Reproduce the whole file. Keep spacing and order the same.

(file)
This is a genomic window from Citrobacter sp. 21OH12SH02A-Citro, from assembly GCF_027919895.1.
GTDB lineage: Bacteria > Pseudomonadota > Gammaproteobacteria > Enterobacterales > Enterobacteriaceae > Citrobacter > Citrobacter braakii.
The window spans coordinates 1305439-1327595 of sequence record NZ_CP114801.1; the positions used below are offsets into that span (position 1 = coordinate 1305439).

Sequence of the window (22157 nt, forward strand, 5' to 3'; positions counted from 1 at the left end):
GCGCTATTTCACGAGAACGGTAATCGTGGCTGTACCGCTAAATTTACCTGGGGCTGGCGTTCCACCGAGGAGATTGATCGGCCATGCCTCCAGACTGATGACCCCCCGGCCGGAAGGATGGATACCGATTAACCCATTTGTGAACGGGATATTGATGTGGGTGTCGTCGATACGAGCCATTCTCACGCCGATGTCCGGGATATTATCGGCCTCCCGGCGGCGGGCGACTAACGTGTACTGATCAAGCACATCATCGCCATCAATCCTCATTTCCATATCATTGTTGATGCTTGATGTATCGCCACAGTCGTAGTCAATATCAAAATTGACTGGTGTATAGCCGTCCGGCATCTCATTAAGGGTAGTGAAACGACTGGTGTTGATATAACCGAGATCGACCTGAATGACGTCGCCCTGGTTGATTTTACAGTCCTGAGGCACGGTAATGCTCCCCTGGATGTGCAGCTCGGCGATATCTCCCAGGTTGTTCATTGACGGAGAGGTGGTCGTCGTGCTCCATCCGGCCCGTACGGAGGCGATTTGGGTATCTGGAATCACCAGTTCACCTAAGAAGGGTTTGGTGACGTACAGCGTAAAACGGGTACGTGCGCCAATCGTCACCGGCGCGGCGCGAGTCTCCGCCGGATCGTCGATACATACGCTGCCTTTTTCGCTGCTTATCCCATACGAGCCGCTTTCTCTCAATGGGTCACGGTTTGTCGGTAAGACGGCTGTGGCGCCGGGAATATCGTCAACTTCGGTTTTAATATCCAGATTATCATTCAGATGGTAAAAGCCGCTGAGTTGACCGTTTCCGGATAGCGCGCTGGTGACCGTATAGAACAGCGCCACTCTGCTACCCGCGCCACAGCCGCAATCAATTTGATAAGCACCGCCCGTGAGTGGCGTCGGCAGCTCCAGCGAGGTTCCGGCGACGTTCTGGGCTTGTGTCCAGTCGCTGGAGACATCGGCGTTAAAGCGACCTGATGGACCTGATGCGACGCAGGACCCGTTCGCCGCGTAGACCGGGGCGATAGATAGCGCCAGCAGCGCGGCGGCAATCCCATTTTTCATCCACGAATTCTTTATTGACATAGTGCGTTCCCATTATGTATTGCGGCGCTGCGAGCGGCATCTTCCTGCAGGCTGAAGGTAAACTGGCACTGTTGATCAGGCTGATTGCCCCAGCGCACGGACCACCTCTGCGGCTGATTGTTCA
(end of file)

This is a genomic window from Citrobacter sp. 21OH12SH02A-Citro, from assembly GCF_027919895.1.
GTDB lineage: Bacteria > Pseudomonadota > Gammaproteobacteria > Enterobacterales > Enterobacteriaceae > Citrobacter > Citrobacter braakii.
The window spans coordinates 1305439-1327595 of sequence record NZ_CP114801.1; the positions used below are offsets into that span (position 1 = coordinate 1305439).

Sequence of the window (22157 nt, forward strand, 5' to 3'; positions counted from 1 at the left end):
GCGCTATTTCACGAGAACGGTAATCGTGGCTGTACCGCTAAATTTACCTGGGGCTGGCGTTCCACCGAGGAGATTGATCGGCCATGCCTCCAGACTGATGACCCCCCGGCCGGAAGGATGGATACCGATTAACCCATTTGTGAACGGGATATTGATGTGGGTGTCGTCGATACGAGCCATTCTCACGCCGATGTCCGGGATATTATCGGCCTCCCGGCGGCGGGCGACTAACGTGTACTGATCAAGCACATCATCGCCATCAATCCTCATTTCCATATCATTGTTGATGCTTGATGTATCGCCACAGTCGTAGTCAATATCAAAATTGACTGGTGTATAGCCGTCCGGCATCTCATTAAGGGTAGTGAAACGACTGGTGTTGATATAACCGAGATCGACCTGAATGACGTCGCCCTGGTTGATTTTACAGTCCTGAGGCACGGTAATGCTCCCCTGGATGTGCAGCTCGGCGATATCTCCCAGGTTGTTCATTGACGGAGAGGTGGTCGTCGTGCTCCATCCGGCCCGTACGGAGGCGATTTGGGTATCTGGAATCACCAGTTCACCTAAGAAGGGTTTGGTGACGTACAGCGTAAAACGGGTACGTGCGCCAATCGTCACCGGCGCGGCGCGAGTCTCCGCCGGATCGTCGATACATACGCTGCCTTTTTCGCTGCTTATCCCATACGAGCCGCTTTCTCTCAATGGGTCACGGTTTGTCGGTAAGACGGCTGTGGCGCCGGGAATATCGTCAACTTCGGTTTTAATATCCAGATTATCATTCAGATGGTAAAAGCCGCTGAGTTGACCGTTTCCGGATAGCGCGCTGGTGACCGTATAGAACAGCGCCACTCTGCTACCCGCGCCACAGCCGCAATCAATTTGATAAGCACCGCCCGTGAGTGGCGTCGGCAGCTCCAGCGAGGTTCCGGCGACGTTCTGGGCTTGTGTCCAGTCGCTGGAGACATCGGCGTTAAAGCGACCTGATGGACCTGATGCGACGCAGGACCCGTTCGCCGCGTAGACCGGGGCGATAGATAGCGCCAGCAGCGCGGCGGCAATCCCATTTTTCATCCACGAATTCTTTATTGACATAGTGCGTTCCCATTATGTATTGCGGCGCTGCGAGCGGCATCTTCCTGCAGGCTGAAGGTAAACTGGCACTGTTGATCAGGCTGATTGCCCCAGCGCACGGACCACCTCTGCGGCTGATTGTTCA